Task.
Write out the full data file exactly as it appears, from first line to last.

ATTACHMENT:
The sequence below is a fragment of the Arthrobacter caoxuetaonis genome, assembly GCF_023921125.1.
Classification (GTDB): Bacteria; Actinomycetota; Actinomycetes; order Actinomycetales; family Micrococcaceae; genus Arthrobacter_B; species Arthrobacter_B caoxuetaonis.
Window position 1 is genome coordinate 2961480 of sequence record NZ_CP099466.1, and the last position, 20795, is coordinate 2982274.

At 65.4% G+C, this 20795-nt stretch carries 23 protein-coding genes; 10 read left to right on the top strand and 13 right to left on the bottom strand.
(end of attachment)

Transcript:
The sequence below is a fragment of the Arthrobacter caoxuetaonis genome, assembly GCF_023921125.1.
Classification (GTDB): Bacteria; Actinomycetota; Actinomycetes; order Actinomycetales; family Micrococcaceae; genus Arthrobacter_B; species Arthrobacter_B caoxuetaonis.
Window position 1 is genome coordinate 2961480 of sequence record NZ_CP099466.1, and the last position, 20795, is coordinate 2982274.

At 65.4% G+C, this 20795-nt stretch carries 23 protein-coding genes; 10 read left to right on the top strand and 13 right to left on the bottom strand.